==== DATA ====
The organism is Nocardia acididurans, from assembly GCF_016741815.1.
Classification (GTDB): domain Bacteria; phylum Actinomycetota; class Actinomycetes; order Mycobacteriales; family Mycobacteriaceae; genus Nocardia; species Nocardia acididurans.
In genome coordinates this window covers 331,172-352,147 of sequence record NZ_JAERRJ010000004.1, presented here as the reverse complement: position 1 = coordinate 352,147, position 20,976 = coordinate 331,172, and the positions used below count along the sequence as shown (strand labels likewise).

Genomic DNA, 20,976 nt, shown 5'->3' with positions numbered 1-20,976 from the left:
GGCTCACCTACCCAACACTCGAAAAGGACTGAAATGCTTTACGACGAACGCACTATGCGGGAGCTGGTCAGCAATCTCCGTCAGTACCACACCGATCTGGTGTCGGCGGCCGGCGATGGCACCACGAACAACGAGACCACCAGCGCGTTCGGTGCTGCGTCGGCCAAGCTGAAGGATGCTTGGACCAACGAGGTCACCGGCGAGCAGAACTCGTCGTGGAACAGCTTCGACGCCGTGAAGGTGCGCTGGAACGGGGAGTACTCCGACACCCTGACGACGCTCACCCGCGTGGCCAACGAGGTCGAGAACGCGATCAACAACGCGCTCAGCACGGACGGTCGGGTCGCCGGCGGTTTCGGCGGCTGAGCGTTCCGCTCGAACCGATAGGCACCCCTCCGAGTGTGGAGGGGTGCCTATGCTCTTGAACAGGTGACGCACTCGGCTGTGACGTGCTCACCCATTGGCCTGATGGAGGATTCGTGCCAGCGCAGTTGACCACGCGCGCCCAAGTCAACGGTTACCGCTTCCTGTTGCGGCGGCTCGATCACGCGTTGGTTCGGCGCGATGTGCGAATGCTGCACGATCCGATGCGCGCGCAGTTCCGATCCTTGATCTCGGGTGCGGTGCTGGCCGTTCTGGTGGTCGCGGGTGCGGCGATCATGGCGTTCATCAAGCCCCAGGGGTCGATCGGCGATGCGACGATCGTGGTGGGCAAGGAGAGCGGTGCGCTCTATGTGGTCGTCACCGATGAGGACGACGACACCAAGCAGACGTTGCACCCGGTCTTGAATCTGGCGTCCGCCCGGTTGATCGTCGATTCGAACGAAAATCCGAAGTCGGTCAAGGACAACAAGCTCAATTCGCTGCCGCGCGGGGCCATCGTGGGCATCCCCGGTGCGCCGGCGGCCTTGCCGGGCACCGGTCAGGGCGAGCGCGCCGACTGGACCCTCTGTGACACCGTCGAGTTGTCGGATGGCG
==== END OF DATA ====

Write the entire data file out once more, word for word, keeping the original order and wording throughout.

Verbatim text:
The organism is Nocardia acididurans, from assembly GCF_016741815.1.
Classification (GTDB): domain Bacteria; phylum Actinomycetota; class Actinomycetes; order Mycobacteriales; family Mycobacteriaceae; genus Nocardia; species Nocardia acididurans.
In genome coordinates this window covers 331,172-352,147 of sequence record NZ_JAERRJ010000004.1, presented here as the reverse complement: position 1 = coordinate 352,147, position 20,976 = coordinate 331,172, and the positions used below count along the sequence as shown (strand labels likewise).

Genomic DNA, 20,976 nt, shown 5'->3' with positions numbered 1-20,976 from the left:
GGCTCACCTACCCAACACTCGAAAAGGACTGAAATGCTTTACGACGAACGCACTATGCGGGAGCTGGTCAGCAATCTCCGTCAGTACCACACCGATCTGGTGTCGGCGGCCGGCGATGGCACCACGAACAACGAGACCACCAGCGCGTTCGGTGCTGCGTCGGCCAAGCTGAAGGATGCTTGGACCAACGAGGTCACCGGCGAGCAGAACTCGTCGTGGAACAGCTTCGACGCCGTGAAGGTGCGCTGGAACGGGGAGTACTCCGACACCCTGACGACGCTCACCCGCGTGGCCAACGAGGTCGAGAACGCGATCAACAACGCGCTCAGCACGGACGGTCGGGTCGCCGGCGGTTTCGGCGGCTGAGCGTTCCGCTCGAACCGATAGGCACCCCTCCGAGTGTGGAGGGGTGCCTATGCTCTTGAACAGGTGACGCACTCGGCTGTGACGTGCTCACCCATTGGCCTGATGGAGGATTCGTGCCAGCGCAGTTGACCACGCGCGCCCAAGTCAACGGTTACCGCTTCCTGTTGCGGCGGCTCGATCACGCGTTGGTTCGGCGCGATGTGCGAATGCTGCACGATCCGATGCGCGCGCAGTTCCGATCCTTGATCTCGGGTGCGGTGCTGGCCGTTCTGGTGGTCGCGGGTGCGGCGATCATGGCGTTCATCAAGCCCCAGGGGTCGATCGGCGATGCGACGATCGTGGTGGGCAAGGAGAGCGGTGCGCTCTATGTGGTCGTCACCGATGAGGACGACGACACCAAGCAGACGTTGCACCCGGTCTTGAATCTGGCGTCCGCCCGGTTGATCGTCGATTCGAACGAAAATCCGAAGTCGGTCAAGGACAACAAGCTCAATTCGCTGCCGCGCGGGGCCATCGTGGGCATCCCCGGTGCGCCGGCGGCCTTGCCGGGCACCGGTCAGGGCGAGCGCGCCGACTGGACCCTCTGTGACACCGTCGAGTTGTCGGATGGCG